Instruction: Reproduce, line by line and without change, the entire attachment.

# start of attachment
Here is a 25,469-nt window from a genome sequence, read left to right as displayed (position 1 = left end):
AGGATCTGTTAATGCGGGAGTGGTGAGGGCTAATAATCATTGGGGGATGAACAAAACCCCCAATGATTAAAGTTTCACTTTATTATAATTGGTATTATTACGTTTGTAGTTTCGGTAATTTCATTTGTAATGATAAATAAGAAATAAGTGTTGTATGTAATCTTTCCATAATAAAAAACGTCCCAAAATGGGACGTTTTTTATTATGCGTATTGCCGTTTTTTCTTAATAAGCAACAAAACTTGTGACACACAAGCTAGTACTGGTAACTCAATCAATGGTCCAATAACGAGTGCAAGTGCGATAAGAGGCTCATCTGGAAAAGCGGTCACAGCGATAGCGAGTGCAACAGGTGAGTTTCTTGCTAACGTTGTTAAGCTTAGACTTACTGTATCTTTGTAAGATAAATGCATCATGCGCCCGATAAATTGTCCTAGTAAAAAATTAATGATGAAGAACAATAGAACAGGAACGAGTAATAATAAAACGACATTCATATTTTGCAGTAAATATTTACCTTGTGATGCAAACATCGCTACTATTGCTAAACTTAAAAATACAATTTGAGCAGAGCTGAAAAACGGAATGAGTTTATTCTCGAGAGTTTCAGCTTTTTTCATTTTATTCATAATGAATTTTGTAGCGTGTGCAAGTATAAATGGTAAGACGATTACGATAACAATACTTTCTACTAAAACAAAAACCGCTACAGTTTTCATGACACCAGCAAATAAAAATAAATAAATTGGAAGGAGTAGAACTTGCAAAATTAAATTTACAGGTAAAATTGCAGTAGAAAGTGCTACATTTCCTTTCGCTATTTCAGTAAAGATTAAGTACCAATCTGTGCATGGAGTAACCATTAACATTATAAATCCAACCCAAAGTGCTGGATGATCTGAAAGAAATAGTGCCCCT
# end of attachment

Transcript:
Here is a 25,469-nt window from a genome sequence, read left to right as displayed (position 1 = left end):
AGGATCTGTTAATGCGGGAGTGGTGAGGGCTAATAATCATTGGGGGATGAACAAAACCCCCAATGATTAAAGTTTCACTTTATTATAATTGGTATTATTACGTTTGTAGTTTCGGTAATTTCATTTGTAATGATAAATAAGAAATAAGTGTTGTATGTAATCTTTCCATAATAAAAAACGTCCCAAAATGGGACGTTTTTTATTATGCGTATTGCCGTTTTTTCTTAATAAGCAACAAAACTTGTGACACACAAGCTAGTACTGGTAACTCAATCAATGGTCCAATAACGAGTGCAAGTGCGATAAGAGGCTCATCTGGAAAAGCGGTCACAGCGATAGCGAGTGCAACAGGTGAGTTTCTTGCTAACGTTGTTAAGCTTAGACTTACTGTATCTTTGTAAGATAAATGCATCATGCGCCCGATAAATTGTCCTAGTAAAAAATTAATGATGAAGAACAATAGAACAGGAACGAGTAATAATAAAACGACATTCATATTTTGCAGTAAATATTTACCTTGTGATGCAAACATCGCTACTATTGCTAAACTTAAAAATACAATTTGAGCAGAGCTGAAAAACGGAATGAGTTTATTCTCGAGAGTTTCAGCTTTTTTCATTTTATTCATAATGAATTTTGTAGCGTGTGCAAGTATAAATGGTAAGACGATTACGATAACAATACTTTCTACTAAAACAAAAACCGCTACAGTTTTCATGACACCAGCAAATAAAAATAAATAAATTGGAAGGAGTAGAACTTGCAAAATTAAATTTACAGGTAAAATTGCAGTAGAAAGTGCTACATTTCCTTTCGCTATTTCAGTAAAGATTAAGTACCAATCTGTGCATGGAGTAACCATTAACATTATAAATCCAACCCAAAGTGCTGGATGATCTGAAAGAAATAGTGCCCCT